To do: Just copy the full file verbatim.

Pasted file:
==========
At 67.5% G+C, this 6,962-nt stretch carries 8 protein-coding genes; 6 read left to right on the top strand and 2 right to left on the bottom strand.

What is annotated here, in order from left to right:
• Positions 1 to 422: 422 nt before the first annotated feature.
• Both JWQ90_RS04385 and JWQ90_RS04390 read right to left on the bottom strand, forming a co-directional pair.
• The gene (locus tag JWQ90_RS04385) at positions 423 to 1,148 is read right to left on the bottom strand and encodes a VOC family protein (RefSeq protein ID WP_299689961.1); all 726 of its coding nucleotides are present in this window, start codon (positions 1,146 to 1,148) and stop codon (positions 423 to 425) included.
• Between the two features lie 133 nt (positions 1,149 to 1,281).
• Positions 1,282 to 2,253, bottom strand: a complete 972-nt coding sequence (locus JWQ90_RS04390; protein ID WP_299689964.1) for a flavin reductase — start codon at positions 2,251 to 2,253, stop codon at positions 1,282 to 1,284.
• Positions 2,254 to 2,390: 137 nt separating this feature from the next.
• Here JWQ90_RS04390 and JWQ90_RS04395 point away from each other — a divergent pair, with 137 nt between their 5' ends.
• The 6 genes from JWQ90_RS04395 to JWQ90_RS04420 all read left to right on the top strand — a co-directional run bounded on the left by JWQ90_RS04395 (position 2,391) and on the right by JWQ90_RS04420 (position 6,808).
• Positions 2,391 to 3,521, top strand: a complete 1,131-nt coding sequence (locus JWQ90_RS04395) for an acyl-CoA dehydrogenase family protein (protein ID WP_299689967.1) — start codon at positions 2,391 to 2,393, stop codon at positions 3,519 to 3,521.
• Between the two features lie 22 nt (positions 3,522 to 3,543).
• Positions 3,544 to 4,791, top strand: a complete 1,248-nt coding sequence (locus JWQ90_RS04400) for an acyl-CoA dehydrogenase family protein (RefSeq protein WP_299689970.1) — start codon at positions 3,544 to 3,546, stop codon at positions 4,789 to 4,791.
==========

At 67.5% G+C, this 6,962-nt stretch carries 8 protein-coding genes; 6 read left to right on the top strand and 2 right to left on the bottom strand.

What is annotated here, in order from left to right:
• Positions 1 to 422: 422 nt before the first annotated feature.
• Both JWQ90_RS04385 and JWQ90_RS04390 read right to left on the bottom strand, forming a co-directional pair.
• The gene (locus tag JWQ90_RS04385) at positions 423 to 1,148 is read right to left on the bottom strand and encodes a VOC family protein (RefSeq protein ID WP_299689961.1); all 726 of its coding nucleotides are present in this window, start codon (positions 1,146 to 1,148) and stop codon (positions 423 to 425) included.
• Between the two features lie 133 nt (positions 1,149 to 1,281).
• Positions 1,282 to 2,253, bottom strand: a complete 972-nt coding sequence (locus JWQ90_RS04390; protein ID WP_299689964.1) for a flavin reductase — start codon at positions 2,251 to 2,253, stop codon at positions 1,282 to 1,284.
• Positions 2,254 to 2,390: 137 nt separating this feature from the next.
• Here JWQ90_RS04390 and JWQ90_RS04395 point away from each other — a divergent pair, with 137 nt between their 5' ends.
• The 6 genes from JWQ90_RS04395 to JWQ90_RS04420 all read left to right on the top strand — a co-directional run bounded on the left by JWQ90_RS04395 (position 2,391) and on the right by JWQ90_RS04420 (position 6,808).
• Positions 2,391 to 3,521, top strand: a complete 1,131-nt coding sequence (locus JWQ90_RS04395) for an acyl-CoA dehydrogenase family protein (protein ID WP_299689967.1) — start codon at positions 2,391 to 2,393, stop codon at positions 3,519 to 3,521.
• Between the two features lie 22 nt (positions 3,522 to 3,543).
• Positions 3,544 to 4,791, top strand: a complete 1,248-nt coding sequence (locus JWQ90_RS04400) for an acyl-CoA dehydrogenase family protein (RefSeq protein WP_299689970.1) — start codon at positions 3,544 to 3,546, stop codon at positions 4,789 to 4,791.